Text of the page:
After National’s victory at the 2008 general election, English became Deputy Prime Minister and was also made Minister for Finance for a second time. He became a list-only MP after retiring as an electorate MP at the 2014 general election. In December 2016, John Key announced his intention to resign as prime minister. He endorsed English as his replacement, and English won the resulting leadership election unopposed.

English met his future wife, Mary Scanlon, at university. She was studying medicine at the time, and became a general practitioner. Both her parents were immigrants, her father being Samoan and her mother Italian, born on the island of Stromboli. They have six children.

English is a practising Roman Catholic,but has stated that he considers his religious beliefs personal and thus separate from politics.

In June 2002, English took part in TV3’s Fight For Life, a celebrity boxing fundraiser to raise money for the Yellow Ribbon anti-youth-suicide campaign, influenced by the death of a teenage nephew in 1997. He lost a split decision to former university colleague Ted Clarke.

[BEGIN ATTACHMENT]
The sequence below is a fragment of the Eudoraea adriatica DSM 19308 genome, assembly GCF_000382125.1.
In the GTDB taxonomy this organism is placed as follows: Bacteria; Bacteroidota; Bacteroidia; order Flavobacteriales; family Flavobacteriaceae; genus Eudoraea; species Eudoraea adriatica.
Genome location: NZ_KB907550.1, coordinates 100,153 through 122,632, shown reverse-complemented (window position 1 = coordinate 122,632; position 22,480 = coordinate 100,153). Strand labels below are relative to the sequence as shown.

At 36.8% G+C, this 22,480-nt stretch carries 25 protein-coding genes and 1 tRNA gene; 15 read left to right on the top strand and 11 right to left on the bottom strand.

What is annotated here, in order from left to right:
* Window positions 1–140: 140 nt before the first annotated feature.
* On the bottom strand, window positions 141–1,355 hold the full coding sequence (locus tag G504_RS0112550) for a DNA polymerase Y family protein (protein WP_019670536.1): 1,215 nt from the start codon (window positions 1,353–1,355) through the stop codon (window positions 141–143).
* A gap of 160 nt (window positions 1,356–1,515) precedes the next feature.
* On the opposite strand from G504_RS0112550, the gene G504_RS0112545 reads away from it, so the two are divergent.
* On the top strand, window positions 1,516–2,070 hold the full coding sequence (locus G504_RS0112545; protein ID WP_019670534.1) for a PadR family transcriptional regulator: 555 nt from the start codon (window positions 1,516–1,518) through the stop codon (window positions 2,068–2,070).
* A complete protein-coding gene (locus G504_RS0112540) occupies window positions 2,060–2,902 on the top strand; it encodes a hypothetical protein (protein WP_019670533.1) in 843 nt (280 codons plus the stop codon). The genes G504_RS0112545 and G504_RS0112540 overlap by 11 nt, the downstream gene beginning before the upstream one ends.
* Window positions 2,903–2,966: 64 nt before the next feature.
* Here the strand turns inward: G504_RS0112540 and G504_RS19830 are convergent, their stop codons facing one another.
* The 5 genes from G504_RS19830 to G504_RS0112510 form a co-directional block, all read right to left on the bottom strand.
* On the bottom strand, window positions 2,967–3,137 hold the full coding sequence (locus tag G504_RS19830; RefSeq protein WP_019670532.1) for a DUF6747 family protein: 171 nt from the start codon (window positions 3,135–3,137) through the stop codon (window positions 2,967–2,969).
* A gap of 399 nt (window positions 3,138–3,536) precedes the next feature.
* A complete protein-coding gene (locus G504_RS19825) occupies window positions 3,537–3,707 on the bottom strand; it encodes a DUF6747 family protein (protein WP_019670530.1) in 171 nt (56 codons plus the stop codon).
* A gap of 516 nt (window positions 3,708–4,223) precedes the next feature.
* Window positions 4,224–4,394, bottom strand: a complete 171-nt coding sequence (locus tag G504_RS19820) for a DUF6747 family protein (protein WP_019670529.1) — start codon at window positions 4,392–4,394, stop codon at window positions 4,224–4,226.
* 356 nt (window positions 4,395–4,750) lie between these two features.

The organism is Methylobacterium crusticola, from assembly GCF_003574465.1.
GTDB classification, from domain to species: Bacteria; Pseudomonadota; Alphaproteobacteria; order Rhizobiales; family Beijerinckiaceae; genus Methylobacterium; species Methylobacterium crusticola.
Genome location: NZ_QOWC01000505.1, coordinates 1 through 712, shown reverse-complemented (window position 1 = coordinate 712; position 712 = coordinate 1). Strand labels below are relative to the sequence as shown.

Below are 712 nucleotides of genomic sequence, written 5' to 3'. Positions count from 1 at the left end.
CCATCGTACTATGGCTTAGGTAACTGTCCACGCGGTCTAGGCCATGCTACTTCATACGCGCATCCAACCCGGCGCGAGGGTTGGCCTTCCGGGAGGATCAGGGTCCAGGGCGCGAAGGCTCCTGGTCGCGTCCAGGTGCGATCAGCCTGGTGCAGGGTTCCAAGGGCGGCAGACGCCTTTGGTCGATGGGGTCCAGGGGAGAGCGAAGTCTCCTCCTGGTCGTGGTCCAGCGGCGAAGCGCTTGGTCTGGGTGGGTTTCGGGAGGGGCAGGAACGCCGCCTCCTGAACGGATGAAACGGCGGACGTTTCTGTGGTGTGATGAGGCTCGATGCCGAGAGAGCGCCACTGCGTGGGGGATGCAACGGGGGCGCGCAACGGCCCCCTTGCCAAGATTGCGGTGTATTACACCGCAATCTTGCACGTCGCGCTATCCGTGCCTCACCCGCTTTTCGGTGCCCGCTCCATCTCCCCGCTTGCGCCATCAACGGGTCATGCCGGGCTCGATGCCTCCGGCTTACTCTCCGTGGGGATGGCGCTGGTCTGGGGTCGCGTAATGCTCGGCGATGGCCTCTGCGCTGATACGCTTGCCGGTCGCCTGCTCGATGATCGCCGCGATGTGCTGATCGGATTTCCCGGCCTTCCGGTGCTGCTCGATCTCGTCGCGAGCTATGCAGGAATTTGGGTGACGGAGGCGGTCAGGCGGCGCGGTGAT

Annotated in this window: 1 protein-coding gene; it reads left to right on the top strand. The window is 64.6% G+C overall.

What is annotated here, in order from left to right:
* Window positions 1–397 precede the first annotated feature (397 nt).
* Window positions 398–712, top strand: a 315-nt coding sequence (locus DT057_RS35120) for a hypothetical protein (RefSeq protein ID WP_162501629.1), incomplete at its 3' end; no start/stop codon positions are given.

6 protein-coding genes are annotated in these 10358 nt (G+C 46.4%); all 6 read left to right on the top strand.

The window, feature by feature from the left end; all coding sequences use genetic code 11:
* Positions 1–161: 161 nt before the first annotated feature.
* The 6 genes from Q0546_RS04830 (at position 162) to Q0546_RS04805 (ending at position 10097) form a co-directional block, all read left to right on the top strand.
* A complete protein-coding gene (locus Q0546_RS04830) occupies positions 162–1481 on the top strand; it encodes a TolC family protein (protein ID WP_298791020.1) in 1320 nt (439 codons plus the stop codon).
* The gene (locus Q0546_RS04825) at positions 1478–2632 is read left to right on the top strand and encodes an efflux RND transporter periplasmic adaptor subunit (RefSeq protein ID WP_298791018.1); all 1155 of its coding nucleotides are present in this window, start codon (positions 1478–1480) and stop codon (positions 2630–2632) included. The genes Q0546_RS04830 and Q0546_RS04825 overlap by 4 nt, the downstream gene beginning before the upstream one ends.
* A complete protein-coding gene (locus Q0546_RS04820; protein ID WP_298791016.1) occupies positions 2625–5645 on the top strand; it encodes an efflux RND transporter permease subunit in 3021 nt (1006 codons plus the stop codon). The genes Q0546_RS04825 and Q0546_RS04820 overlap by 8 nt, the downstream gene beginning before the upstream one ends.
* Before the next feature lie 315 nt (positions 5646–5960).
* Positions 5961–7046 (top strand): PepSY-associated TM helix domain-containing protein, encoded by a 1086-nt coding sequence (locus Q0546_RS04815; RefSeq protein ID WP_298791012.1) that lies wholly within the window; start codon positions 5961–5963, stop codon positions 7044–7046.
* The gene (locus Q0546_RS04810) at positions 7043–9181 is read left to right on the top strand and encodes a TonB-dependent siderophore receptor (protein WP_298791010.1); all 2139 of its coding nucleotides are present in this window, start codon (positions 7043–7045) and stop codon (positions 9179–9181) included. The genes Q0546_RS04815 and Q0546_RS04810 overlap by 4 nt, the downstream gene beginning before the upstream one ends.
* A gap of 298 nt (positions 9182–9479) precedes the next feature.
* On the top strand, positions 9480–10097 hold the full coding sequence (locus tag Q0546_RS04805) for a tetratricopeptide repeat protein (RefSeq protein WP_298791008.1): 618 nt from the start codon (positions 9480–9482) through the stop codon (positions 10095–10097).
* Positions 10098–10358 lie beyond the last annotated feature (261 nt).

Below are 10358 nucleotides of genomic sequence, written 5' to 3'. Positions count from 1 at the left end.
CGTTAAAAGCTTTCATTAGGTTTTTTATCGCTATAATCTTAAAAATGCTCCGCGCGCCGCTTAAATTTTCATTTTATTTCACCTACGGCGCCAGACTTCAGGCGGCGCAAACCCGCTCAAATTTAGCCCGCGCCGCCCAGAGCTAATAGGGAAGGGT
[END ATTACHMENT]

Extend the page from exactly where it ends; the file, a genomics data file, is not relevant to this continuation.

One of English’s brothers, Mervyn, a former Electricity Commission general manager, was appointed to a current Health Sector Forum consultancy.

Source: https://en.wikipedia.org/wiki/Bill_English

John Key, Former Prime Minister of New Zealand

John Key, Prime Minister of New Zealand

John Key was born in Auckland but moved to Christchurch when a child. He was educated at Burnside High School and then gained a B.Comm from the University of Canterbury.

John launched his investment banking career in New Zealand in the mid 80s. After 10 years in the New Zealand market he headed offshore, working in Singapore, London and Sydney for US investment banking giant Merrill Lynch. During that time he was in charge of a number of business units including global foreign exchange and European bond and derivative trading. In 1999 John was invited to join the Foreign Exchange Committee of the Federal Reserve Bank of NY and on two occasions undertook management studies at Harvard University in Boston.